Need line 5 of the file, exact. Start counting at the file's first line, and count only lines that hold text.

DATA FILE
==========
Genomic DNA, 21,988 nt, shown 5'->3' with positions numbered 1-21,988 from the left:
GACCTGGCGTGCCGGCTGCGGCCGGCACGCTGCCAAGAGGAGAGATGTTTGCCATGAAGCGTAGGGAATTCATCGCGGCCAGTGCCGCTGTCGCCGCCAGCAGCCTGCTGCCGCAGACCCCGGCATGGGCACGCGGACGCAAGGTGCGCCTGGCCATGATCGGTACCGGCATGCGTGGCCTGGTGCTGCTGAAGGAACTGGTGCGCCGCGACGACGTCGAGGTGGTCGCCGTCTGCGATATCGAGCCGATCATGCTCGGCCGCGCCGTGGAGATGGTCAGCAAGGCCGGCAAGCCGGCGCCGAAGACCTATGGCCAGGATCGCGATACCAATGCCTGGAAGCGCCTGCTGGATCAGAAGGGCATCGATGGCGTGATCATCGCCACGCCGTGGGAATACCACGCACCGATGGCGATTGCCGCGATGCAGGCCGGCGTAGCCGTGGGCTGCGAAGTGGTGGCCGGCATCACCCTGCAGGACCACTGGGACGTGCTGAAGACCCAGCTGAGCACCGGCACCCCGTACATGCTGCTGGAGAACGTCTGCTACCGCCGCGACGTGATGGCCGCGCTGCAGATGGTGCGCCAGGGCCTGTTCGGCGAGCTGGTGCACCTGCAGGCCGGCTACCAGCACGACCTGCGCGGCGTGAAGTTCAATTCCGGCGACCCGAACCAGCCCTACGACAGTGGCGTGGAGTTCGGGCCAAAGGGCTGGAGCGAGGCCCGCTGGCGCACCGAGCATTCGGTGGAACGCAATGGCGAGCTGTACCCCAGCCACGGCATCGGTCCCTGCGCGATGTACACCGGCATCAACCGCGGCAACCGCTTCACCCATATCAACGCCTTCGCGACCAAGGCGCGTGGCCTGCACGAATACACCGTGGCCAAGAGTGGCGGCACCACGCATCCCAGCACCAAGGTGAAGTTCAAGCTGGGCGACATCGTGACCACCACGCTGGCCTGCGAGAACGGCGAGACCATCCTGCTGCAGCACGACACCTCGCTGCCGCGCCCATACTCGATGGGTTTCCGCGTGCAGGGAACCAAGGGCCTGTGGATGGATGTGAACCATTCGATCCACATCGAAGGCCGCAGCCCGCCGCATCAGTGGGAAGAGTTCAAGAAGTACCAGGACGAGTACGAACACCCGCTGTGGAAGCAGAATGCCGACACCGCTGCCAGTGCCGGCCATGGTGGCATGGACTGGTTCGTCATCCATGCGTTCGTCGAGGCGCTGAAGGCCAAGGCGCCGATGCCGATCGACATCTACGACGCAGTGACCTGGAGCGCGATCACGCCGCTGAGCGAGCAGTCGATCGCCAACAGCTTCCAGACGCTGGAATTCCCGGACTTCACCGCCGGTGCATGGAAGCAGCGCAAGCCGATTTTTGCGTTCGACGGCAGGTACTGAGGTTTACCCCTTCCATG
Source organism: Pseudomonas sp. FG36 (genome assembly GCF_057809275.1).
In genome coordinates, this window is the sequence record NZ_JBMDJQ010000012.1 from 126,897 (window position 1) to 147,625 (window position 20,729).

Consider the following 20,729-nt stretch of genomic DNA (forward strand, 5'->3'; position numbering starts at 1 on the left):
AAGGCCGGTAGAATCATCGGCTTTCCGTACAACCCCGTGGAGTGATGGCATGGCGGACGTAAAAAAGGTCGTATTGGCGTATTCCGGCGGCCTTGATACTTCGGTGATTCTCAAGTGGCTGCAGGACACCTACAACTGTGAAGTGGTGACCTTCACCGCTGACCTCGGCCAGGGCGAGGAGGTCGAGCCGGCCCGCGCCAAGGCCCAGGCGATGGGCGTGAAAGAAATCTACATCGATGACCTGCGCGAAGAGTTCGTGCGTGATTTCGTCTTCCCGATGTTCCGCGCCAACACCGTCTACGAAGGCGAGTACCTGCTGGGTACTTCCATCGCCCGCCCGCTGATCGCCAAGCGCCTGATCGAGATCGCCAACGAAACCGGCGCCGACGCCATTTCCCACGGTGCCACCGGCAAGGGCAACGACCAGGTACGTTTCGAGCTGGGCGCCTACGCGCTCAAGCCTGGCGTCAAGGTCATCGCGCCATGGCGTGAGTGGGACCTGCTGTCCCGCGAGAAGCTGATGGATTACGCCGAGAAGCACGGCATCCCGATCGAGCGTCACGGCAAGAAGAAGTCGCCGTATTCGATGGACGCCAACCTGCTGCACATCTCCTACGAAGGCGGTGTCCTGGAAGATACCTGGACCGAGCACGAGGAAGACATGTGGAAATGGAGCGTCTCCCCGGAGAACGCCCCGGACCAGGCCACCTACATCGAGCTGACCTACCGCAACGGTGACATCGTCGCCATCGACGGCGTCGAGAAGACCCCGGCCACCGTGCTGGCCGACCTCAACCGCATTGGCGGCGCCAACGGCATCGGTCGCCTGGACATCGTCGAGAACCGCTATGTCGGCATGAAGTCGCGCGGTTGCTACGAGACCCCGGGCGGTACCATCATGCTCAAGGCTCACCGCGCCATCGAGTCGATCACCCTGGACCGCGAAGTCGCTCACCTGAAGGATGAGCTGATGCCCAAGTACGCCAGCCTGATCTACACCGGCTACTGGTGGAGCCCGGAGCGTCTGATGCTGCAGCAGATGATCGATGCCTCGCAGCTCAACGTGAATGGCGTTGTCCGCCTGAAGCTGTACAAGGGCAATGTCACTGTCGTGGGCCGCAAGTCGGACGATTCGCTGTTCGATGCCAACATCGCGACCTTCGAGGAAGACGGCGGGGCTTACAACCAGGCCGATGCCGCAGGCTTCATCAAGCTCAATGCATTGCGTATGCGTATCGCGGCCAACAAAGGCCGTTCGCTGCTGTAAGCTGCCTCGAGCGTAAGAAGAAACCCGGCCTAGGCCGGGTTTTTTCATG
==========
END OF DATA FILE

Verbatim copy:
Consider the following 20,729-nt stretch of genomic DNA (forward strand, 5'->3'; position numbering starts at 1 on the left):